What is Climate Justice?

What is Climate Justice?

To me, climate justice is the intersection between social justice and climate change.

We already know that coal burning power plants have been built nearby communities of color because more affluent communities, that are predominately white, will not allow this.  The white communities say, “Not in my backyard.  No!  My children will not be breathing in the polluted air due to these plants.”

At this point in time, worldwide, air pollution kills 6.5 million people per year or 20,000 people a day.  This is the same amount of breaths the average person takes daily.  One life.  One breath.  Each day, 365 days a year.

Corporations continue to go into communities whose voices are not heard to do their dirty work, literally, because their voices and lives are valued as less important.  This has been happening for hundreds of years, and with the onslaught of climate change, these communities are only going to continue to suffer more and more greatly, as they always have.

From record breaking forest fires, to once in 500 hundred year storms back to back, never before seen hurricanes, earthquakes, and devastating floods. These storms and disasters did not come as a surprise to those of us that have been studying climate change.

This is the reality of the world we are living in, and if we don’t choose to act, we all suffer, not only those who have historically been ignored.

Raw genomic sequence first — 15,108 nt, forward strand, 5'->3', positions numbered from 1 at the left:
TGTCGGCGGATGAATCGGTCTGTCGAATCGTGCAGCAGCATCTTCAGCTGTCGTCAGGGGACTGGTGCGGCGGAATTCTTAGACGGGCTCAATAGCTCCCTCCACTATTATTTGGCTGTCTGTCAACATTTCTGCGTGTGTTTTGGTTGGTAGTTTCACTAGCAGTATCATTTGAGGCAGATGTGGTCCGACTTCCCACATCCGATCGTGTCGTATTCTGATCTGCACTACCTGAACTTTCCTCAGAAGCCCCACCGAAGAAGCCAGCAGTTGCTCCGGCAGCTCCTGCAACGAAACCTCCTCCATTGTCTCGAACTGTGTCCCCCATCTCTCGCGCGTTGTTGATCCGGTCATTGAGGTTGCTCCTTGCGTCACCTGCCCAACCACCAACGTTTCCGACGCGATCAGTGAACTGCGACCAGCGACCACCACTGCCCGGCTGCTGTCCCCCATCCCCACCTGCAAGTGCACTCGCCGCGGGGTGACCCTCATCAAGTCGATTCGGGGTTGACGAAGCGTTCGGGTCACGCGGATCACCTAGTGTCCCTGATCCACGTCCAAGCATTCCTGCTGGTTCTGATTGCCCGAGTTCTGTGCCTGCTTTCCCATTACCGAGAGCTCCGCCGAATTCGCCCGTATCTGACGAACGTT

The example of Puerto Rico is a good one right now.  Currently millions of people in Puerto Rico are without electricity, without clean water to drink, and displaced from their homes, with no plan in place or aid coming from our government.

The privilege here is that most of us have not had to pay attention, and deliberately chosen not to pay attention, to the suffering of mostly brown and black skinned folks across the world, because their pain didn’t affect us.  Or so you thought.

I subscribe to the belief that when one suffers, we all suffer.  Like Lilla Watson, an aboriginal activist says, “If you have come here to help me, you are wasting your time.  But if you have come because your liberation is bound up with mine, then let us work together.”  It is time for us to work together.

We are in this together, and we always have been.

Your move.

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